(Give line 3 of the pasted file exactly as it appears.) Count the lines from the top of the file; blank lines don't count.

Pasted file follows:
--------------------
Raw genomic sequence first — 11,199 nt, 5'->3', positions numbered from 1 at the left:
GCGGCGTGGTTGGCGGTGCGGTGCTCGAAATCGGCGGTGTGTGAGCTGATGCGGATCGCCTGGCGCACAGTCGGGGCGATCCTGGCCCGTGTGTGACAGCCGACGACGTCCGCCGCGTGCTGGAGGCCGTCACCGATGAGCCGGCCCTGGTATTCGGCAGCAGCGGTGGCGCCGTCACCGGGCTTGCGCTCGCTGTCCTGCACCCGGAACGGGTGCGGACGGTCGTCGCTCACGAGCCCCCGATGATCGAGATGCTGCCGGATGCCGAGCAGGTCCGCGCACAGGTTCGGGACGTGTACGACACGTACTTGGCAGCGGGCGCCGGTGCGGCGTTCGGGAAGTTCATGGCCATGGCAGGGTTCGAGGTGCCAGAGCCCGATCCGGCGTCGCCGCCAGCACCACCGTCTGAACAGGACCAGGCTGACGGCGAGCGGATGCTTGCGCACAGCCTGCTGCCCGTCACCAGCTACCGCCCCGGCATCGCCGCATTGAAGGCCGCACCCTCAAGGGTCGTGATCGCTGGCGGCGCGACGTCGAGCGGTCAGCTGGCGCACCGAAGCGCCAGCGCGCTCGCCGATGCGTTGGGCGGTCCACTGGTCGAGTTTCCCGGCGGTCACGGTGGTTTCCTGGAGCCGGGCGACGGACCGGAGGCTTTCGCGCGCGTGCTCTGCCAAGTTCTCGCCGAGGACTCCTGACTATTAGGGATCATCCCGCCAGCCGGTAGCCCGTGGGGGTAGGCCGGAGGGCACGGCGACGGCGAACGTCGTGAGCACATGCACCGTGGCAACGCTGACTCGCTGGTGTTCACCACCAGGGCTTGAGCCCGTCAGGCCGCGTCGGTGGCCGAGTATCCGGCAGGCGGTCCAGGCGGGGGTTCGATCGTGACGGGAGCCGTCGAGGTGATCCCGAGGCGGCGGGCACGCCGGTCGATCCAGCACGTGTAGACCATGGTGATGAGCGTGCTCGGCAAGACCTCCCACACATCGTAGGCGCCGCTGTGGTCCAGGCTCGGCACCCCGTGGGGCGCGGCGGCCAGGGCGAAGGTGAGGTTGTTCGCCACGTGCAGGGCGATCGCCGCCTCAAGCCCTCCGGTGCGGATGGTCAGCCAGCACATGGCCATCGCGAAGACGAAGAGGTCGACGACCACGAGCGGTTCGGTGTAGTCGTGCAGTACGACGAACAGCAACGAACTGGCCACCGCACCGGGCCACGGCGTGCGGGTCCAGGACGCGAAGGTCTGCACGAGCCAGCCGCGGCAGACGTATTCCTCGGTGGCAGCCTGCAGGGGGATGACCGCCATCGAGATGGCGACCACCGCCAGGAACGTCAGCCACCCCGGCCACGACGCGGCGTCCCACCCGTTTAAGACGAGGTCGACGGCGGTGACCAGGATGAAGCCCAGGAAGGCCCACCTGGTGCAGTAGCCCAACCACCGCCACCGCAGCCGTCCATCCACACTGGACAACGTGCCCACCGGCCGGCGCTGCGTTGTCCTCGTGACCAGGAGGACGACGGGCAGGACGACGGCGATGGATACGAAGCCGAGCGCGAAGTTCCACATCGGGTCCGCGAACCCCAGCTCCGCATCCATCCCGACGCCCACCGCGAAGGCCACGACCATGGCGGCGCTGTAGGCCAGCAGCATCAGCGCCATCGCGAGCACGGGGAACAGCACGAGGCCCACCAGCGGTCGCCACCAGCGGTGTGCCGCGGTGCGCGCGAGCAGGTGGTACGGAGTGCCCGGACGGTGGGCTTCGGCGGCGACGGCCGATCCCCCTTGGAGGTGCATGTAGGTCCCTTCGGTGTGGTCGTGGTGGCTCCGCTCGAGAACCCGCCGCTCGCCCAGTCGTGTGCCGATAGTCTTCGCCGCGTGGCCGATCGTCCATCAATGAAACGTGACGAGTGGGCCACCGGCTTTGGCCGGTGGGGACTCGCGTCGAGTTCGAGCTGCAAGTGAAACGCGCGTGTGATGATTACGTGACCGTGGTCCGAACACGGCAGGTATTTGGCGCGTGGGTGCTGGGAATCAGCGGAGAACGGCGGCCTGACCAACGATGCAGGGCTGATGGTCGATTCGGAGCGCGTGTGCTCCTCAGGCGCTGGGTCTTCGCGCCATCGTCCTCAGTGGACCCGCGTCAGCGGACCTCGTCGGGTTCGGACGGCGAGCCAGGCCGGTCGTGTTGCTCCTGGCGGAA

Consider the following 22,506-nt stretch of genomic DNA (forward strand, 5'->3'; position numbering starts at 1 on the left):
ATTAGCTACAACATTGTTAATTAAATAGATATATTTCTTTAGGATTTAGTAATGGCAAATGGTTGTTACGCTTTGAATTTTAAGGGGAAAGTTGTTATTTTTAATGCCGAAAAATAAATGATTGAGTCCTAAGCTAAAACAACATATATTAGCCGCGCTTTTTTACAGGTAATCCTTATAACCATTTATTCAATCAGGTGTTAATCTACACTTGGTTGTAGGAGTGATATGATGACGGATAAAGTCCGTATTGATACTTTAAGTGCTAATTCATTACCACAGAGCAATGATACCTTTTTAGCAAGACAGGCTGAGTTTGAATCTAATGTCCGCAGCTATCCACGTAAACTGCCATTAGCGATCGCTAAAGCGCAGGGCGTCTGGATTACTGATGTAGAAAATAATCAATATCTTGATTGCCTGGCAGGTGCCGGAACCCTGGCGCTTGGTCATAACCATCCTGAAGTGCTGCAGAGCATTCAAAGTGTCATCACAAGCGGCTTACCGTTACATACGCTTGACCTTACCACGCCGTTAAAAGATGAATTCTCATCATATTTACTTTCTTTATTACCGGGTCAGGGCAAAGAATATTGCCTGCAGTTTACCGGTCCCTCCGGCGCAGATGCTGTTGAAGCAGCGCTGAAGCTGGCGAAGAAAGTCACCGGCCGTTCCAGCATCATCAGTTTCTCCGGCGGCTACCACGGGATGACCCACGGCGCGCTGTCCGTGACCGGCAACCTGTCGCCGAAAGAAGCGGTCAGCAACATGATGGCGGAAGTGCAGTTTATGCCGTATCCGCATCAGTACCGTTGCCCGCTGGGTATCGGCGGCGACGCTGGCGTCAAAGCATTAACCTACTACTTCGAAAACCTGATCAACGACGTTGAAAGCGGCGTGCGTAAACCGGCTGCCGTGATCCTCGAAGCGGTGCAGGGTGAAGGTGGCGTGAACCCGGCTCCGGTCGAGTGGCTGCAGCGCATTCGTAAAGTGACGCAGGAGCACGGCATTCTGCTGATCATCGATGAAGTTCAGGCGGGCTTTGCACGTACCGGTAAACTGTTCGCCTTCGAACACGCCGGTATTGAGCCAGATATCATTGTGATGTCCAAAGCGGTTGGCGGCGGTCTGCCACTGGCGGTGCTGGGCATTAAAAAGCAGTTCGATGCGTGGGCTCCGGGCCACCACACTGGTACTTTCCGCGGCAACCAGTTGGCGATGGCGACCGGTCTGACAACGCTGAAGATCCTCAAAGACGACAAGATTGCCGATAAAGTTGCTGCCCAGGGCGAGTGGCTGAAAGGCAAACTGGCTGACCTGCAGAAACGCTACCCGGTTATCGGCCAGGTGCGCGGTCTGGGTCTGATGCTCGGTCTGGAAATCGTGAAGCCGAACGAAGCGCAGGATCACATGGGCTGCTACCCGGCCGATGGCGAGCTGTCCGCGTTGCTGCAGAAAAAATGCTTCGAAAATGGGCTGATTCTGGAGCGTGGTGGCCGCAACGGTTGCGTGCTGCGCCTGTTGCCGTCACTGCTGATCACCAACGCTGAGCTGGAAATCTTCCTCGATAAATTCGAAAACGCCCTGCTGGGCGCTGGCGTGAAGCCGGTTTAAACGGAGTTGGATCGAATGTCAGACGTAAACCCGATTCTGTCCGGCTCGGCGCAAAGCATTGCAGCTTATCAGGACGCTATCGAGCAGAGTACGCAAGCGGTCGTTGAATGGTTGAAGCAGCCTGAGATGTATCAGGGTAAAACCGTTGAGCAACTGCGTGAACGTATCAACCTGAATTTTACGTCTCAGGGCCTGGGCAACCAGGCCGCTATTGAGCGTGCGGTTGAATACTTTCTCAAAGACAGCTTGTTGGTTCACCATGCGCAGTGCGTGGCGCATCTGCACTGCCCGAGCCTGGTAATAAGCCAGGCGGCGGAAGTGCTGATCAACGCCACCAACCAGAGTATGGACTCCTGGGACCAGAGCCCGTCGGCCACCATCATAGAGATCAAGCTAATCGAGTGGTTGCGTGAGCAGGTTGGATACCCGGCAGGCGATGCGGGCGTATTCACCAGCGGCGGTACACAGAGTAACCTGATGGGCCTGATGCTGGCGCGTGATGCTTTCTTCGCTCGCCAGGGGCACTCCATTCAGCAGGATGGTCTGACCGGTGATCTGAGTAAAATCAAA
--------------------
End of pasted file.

Consider the following 22,506-nt stretch of genomic DNA (forward strand, 5'->3'; position numbering starts at 1 on the left):